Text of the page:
The greatest treasure of the Shire of Windy Meads is the Icon of St. Merrick, which has been passed down for many years from Seneschal to Seneschal. It shows St. Merrick or Meryk (whose halo is slipping a bit) by the miraculous waters of Putah Creek, holding one of the domestic fowl of whom he is patron. The folk of Windy Meads have enriched the frame with precious adornments according to their means and, er, taste.
The Legend of St. Merrick says that long ago, on the banks of clear, sparkling Putah Creek, St. Merrick lived. He was a foundling, born goodness knows where, but an astonished farmer discovered him one day, left in a white blanket on the doorstep — of his chicken coop.
Bowing to the dictates of destiny, the farmer allowed the chickens to take the infant in. They cared for him as one of their own, brooding him to keep him warm, grooming him gently with their beaks, and protecting him from marauding coyotes. When he was old enough to walk, the farmer's ducks, too, took him under their wings. Thus St. Merrick was raised by domestic fowl, and this is the First Miracle of St. Merrick. (And therefore is he the patron of all barnyard fowl.)
When he grew to adulthood, St. Merrick established a refuge where he in his turn tenderly cared for any distressed chickens, ducks and other domestic fowl that came his way. For many years St. Merrick and the birds were happy together. But alas, a terrible plague came upon the birds, causing them great suffering. The tender heart of St. Merrick was moved to pity, and so St. Merrick prayed that he might take upon himself this plague, that his beloved birds might be spared, and behold, it was done. And that was the Second Miracle of St. Merrick.
And so St. Merrick suffered in his own body from the effects of this plague. His skin turned green, he ached, he was feverish, coughed up gunk and smelled bad. And by the clear, sparkling waters of Putah Creek, his beloved birds consoled him, bringing fresh water in their wings to cool his fevered brow, and nestling about him to keep him warm.
At last one day Merrick, weak and burning with fever, sought the cool, clear waters of Putah Creek that he might drink deeply of its sparkling water. But in his weakened state, at the brink of the stream he stumbled and fell in. Unable to rise, he lay there drowning, and with his last breath he cried out to God to preserve his beloved fowl forever.
But God took pity upon St. Merrick, and raised him up in health, transferring the plague from him into the waters of the Creek. And lo! the waters of Putah Creek became green and slimy and evil-smelling, and so they remain even unto this day. And that was the Third Miracle of St. Merrick.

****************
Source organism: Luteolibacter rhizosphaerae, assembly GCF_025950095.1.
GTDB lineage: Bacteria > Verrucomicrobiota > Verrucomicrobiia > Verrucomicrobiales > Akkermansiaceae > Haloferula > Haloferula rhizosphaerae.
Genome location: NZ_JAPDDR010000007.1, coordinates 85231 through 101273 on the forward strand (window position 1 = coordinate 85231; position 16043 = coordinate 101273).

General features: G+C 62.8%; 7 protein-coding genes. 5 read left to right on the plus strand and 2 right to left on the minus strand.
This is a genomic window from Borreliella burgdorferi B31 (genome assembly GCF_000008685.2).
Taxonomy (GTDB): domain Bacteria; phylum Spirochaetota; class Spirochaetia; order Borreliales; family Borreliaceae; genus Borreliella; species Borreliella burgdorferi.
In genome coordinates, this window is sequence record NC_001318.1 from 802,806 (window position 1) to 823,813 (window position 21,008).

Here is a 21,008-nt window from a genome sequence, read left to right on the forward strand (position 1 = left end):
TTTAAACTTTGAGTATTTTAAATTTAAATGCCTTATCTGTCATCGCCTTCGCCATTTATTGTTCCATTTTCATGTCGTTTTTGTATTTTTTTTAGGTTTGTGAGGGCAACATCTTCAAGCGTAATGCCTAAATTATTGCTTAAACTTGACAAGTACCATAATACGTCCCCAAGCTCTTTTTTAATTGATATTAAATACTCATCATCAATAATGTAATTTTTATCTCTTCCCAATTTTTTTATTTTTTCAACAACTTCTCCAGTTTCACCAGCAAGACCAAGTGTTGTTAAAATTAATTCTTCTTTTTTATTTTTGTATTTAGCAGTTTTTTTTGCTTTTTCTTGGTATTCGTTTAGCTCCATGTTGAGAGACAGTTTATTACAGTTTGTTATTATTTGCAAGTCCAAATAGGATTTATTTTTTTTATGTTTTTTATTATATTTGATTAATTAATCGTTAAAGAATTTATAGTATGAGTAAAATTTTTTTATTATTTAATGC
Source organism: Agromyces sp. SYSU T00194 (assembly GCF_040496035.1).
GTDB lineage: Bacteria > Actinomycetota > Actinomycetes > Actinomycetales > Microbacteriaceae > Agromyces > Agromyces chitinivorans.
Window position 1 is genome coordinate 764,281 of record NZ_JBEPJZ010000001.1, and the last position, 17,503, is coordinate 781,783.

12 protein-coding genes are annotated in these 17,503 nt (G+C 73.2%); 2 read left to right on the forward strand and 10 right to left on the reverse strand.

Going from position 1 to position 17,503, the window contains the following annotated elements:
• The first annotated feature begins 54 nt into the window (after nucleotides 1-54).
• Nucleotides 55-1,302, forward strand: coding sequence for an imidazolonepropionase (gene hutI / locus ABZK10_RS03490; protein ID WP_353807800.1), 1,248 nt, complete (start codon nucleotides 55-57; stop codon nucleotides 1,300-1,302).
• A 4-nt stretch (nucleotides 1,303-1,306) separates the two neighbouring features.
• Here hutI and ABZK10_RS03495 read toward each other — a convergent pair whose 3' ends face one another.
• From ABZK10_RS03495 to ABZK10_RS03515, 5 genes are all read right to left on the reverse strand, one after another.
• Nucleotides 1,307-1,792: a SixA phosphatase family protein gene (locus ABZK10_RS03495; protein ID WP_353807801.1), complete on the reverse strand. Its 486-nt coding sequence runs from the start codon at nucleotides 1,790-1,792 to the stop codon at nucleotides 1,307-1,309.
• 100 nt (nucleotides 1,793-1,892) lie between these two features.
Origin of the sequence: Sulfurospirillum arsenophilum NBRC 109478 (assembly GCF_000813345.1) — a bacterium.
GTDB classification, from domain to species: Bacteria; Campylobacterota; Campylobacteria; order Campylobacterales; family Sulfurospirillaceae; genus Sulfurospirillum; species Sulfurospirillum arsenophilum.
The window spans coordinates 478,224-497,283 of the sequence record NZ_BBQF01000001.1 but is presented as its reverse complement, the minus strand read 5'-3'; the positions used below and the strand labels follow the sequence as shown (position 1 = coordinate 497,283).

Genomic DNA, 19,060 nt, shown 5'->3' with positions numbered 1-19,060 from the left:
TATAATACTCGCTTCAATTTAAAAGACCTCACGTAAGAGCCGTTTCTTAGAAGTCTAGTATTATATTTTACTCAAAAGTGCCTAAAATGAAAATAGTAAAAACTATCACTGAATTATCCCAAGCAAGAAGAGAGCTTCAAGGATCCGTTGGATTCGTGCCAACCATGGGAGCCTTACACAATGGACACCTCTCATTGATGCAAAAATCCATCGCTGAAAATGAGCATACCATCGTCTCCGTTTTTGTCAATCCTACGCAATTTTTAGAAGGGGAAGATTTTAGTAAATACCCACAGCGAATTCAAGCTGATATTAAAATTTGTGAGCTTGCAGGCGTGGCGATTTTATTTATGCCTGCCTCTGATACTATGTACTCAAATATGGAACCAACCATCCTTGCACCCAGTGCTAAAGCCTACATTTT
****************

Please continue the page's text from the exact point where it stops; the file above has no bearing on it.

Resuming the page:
In the college that later grew up on the banks of this creek, the memories of St. Merrick remain. The chief building of the college is called by a version of his name, Mrak Hall. And the birds still remember. Even today, you can go down to Putah Creek — clear and sparkling no more — and, if you bring bread to feed to the ducks in his memory, they will respond with their ancient cry, "Mraaak! Mraaak!"
About the Icon of St. Merrick
In 20th-century terms, of course, St. Merrick is completely fictitious. (And his tale pokes fun at a few local landmarks — describing Putah Creek as clear and sparkling always gets a laugh.)
However, in the SCA, the Legend of St. Merrick, the central image in this icon, and the Shire of Windy Meads are "ancient" history, since they date to the A.S. single-digits, pre-dating the Principality of Cynagua, in which Windy Meads now resides.
Before there was a Shire in Windy Meads, there was a College of St. Merrick, founded sometime before A.S. IX. Mark von den Falkenfels was one of the founders, and the original "discoverer" of the legend of St. Merrick. The College was disbanded when he left the area, and the Shire we know today was founded in A.S. XI (October 1977).
The origin of the central image of the icon is lost in the mists of time. We do not know who was the model for the image, or when it acquired its "trés riche" frame. Clearly the frame was patterned after the frames of 12th- and 13th-century reliquaries, such as the Stavelot Triptych or the reliquary of St. Francis from Limoges. (No, there is actually not any gold-painted macaroni involved. It's all junk jewelry.)
Great was our surprise in the twentieth anniversary year of Windy Meads when we discovered an ancient image that surely must be of St. Merrick. In the Trier Gospels, dated to the late 7th century, there is a canonical table bearing an image of a haloed saint at the top of its arched frame. The haircut, the pained expression, and above all the presence of mallard ducks (although he is not actually holding them) clearly resemble our icon. Since the symbol that identifies St. Merrick is a chicken or duck (according to his legend), then obviously this must be St. Merrick, even though the 7th century scribe has labeled the picture "St. Thomas." (But what did HE know? :) We duly enlarged the image, moved the duck into St. Merrick's arms, and made a banner according to this ancient image.
(This version of the tale was noted by Lady Christian de Holacombe in the XXXVth year of the Society.)